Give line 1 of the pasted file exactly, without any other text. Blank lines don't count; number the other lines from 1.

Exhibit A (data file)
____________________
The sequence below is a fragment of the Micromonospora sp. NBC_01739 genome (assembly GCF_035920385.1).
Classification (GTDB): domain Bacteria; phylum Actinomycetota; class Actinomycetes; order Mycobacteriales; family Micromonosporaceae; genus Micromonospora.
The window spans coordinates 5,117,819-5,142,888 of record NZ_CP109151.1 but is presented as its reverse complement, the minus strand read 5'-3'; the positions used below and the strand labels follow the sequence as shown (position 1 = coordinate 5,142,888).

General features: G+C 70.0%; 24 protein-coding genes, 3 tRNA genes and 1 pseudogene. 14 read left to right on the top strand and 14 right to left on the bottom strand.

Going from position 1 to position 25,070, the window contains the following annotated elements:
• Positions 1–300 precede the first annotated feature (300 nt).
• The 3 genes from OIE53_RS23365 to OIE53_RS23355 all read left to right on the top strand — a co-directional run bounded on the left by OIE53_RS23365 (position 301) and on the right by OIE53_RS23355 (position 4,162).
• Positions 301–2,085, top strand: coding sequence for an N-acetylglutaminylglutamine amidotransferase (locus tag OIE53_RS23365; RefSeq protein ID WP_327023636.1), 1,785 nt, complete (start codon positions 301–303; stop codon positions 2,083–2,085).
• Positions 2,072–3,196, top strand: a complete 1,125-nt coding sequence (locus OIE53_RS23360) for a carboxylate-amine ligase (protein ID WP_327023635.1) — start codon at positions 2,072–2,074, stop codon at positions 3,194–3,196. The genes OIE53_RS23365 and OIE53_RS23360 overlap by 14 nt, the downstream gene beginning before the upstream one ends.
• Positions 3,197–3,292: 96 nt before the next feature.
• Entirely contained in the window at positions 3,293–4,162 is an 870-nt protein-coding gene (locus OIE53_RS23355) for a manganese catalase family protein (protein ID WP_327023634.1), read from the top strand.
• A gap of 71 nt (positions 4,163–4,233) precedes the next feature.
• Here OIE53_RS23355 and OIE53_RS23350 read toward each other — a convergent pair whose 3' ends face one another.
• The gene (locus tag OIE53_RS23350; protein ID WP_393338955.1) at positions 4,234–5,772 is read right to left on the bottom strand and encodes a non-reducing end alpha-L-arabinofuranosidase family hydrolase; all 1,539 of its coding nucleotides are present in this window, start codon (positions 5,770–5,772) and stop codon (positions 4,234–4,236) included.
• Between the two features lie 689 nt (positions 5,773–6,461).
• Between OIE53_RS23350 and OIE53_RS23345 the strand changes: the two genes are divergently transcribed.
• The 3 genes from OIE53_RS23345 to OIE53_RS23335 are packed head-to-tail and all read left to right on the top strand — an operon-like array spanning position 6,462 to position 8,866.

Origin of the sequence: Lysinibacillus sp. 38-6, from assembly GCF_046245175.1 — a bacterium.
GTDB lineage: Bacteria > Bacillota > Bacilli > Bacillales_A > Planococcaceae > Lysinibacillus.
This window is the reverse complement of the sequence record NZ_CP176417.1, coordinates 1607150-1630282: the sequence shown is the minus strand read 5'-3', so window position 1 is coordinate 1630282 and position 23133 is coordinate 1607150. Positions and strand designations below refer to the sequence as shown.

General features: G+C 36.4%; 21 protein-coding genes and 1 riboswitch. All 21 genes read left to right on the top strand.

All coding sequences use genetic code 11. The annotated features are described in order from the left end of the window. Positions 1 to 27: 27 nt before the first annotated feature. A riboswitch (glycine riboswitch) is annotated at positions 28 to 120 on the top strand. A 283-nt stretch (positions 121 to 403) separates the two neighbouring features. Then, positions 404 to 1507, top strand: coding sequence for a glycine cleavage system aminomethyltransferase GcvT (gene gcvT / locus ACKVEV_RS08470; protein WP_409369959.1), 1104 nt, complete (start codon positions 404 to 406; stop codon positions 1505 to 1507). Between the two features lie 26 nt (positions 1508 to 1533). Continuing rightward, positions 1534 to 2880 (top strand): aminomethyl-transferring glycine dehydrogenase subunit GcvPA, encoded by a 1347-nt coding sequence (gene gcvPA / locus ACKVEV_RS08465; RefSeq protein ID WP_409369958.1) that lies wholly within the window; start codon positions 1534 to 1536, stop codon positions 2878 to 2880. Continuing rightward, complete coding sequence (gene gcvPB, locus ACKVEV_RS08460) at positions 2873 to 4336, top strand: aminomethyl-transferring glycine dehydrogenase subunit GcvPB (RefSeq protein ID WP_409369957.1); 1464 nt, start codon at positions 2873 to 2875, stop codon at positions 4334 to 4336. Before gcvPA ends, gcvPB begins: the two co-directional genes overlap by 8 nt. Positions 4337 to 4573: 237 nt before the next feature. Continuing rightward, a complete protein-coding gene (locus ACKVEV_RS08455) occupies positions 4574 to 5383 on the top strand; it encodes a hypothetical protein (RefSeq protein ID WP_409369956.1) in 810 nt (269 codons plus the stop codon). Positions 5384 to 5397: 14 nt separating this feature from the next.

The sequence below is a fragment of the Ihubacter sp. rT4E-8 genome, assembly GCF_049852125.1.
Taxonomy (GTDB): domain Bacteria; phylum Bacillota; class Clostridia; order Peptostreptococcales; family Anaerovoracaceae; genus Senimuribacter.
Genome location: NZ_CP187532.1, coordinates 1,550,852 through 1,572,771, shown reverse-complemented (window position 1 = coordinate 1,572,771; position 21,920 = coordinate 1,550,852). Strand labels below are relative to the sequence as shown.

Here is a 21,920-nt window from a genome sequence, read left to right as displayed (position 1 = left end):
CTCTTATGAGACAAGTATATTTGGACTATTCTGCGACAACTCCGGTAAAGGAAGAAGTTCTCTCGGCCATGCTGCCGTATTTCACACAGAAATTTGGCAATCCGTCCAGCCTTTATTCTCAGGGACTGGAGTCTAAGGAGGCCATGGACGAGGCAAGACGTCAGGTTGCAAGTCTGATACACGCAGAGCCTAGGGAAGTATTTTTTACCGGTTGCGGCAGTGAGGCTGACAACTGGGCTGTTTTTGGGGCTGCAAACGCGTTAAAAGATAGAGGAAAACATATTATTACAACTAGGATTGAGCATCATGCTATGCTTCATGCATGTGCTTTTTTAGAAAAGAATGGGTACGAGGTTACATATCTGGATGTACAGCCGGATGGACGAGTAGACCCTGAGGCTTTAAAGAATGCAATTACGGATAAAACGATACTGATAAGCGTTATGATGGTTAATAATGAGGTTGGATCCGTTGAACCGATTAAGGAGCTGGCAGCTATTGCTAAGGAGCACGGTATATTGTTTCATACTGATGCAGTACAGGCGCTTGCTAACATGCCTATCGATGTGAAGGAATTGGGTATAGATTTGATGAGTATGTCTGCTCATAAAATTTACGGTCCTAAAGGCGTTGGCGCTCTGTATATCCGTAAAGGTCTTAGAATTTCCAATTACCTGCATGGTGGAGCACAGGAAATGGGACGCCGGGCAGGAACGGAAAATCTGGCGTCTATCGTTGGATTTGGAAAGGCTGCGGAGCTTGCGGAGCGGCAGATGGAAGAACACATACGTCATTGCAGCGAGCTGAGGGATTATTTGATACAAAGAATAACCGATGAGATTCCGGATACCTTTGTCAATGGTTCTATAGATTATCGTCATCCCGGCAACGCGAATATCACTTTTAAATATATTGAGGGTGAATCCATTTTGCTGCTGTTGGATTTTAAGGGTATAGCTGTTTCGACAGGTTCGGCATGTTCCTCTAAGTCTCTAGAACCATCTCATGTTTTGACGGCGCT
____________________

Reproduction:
The sequence below is a fragment of the Micromonospora sp. NBC_01739 genome (assembly GCF_035920385.1).